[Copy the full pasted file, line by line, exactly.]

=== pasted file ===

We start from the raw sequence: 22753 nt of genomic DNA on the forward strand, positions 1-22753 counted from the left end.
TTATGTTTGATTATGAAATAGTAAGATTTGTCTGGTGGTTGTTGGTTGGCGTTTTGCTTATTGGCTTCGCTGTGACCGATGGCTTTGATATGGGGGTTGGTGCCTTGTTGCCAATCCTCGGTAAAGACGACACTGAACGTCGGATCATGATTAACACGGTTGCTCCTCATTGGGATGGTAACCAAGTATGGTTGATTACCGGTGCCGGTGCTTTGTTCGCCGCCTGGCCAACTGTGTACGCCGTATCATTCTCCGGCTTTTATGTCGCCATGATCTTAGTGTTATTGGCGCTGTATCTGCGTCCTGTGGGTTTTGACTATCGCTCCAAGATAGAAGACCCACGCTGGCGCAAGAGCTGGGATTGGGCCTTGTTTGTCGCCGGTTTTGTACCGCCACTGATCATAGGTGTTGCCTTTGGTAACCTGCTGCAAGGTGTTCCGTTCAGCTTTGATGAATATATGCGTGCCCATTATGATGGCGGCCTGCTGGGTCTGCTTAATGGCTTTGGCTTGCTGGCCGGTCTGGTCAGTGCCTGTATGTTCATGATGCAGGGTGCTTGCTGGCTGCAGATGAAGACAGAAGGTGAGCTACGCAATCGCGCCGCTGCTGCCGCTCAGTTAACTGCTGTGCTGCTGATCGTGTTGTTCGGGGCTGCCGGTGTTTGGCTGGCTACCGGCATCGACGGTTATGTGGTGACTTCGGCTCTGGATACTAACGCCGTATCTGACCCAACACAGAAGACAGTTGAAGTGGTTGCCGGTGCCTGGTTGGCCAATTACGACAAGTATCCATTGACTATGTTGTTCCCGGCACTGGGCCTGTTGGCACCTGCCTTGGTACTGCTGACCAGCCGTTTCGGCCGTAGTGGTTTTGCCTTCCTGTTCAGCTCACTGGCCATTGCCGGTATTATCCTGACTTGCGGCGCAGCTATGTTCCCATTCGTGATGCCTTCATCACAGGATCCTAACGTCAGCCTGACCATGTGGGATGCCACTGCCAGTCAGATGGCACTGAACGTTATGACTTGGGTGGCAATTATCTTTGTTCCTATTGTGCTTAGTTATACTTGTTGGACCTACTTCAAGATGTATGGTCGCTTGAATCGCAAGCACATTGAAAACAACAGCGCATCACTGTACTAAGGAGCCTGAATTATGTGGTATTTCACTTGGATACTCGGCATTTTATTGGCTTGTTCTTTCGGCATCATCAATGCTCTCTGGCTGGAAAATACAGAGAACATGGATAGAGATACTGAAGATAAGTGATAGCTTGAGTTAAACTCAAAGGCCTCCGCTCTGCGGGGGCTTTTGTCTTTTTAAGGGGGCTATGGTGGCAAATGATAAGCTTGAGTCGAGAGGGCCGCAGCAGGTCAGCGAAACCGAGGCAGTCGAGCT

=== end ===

We start from the raw sequence: 22753 nt of genomic DNA on the forward strand, positions 1-22753 counted from the left end.
TTATGTTTGATTATGAAATAGTAAGATTTGTCTGGTGGTTGTTGGTTGGCGTTTTGCTTATTGGCTTCGCTGTGACCGATGGCTTTGATATGGGGGTTGGTGCCTTGTTGCCAATCCTCGGTAAAGACGACACTGAACGTCGGATCATGATTAACACGGTTGCTCCTCATTGGGATGGTAACCAAGTATGGTTGATTACCGGTGCCGGTGCTTTGTTCGCCGCCTGGCCAACTGTGTACGCCGTATCATTCTCCGGCTTTTATGTCGCCATGATCTTAGTGTTATTGGCGCTGTATCTGCGTCCTGTGGGTTTTGACTATCGCTCCAAGATAGAAGACCCACGCTGGCGCAAGAGCTGGGATTGGGCCTTGTTTGTCGCCGGTTTTGTACCGCCACTGATCATAGGTGTTGCCTTTGGTAACCTGCTGCAAGGTGTTCCGTTCAGCTTTGATGAATATATGCGTGCCCATTATGATGGCGGCCTGCTGGGTCTGCTTAATGGCTTTGGCTTGCTGGCCGGTCTGGTCAGTGCCTGTATGTTCATGATGCAGGGTGCTTGCTGGCTGCAGATGAAGACAGAAGGTGAGCTACGCAATCGCGCCGCTGCTGCCGCTCAGTTAACTGCTGTGCTGCTGATCGTGTTGTTCGGGGCTGCCGGTGTTTGGCTGGCTACCGGCATCGACGGTTATGTGGTGACTTCGGCTCTGGATACTAACGCCGTATCTGACCCAACACAGAAGACAGTTGAAGTGGTTGCCGGTGCCTGGTTGGCCAATTACGACAAGTATCCATTGACTATGTTGTTCCCGGCACTGGGCCTGTTGGCACCTGCCTTGGTACTGCTGACCAGCCGTTTCGGCCGTAGTGGTTTTGCCTTCCTGTTCAGCTCACTGGCCATTGCCGGTATTATCCTGACTTGCGGCGCAGCTATGTTCCCATTCGTGATGCCTTCATCACAGGATCCTAACGTCAGCCTGACCATGTGGGATGCCACTGCCAGTCAGATGGCACTGAACGTTATGACTTGGGTGGCAATTATCTTTGTTCCTATTGTGCTTAGTTATACTTGTTGGACCTACTTCAAGATGTATGGTCGCTTGAATCGCAAGCACATTGAAAACAACAGCGCATCACTGTACTAAGGAGCCTGAATTATGTGGTATTTCACTTGGATACTCGGCATTTTATTGGCTTGTTCTTTCGGCATCATCAATGCTCTCTGGCTGGAAAATACAGAGAACATGGATAGAGATACTGAAGATAAGTGATAGCTTGAGTTAAACTCAAAGGCCTCCGCTCTGCGGGGGCTTTTGTCTTTTTAAGGGGGCTATGGTGGCAAATGATAAGCTTGAGTCGAGAGGGCCGCAGCAGGTCAGCGAAACCGAGGCAGTCGAGCT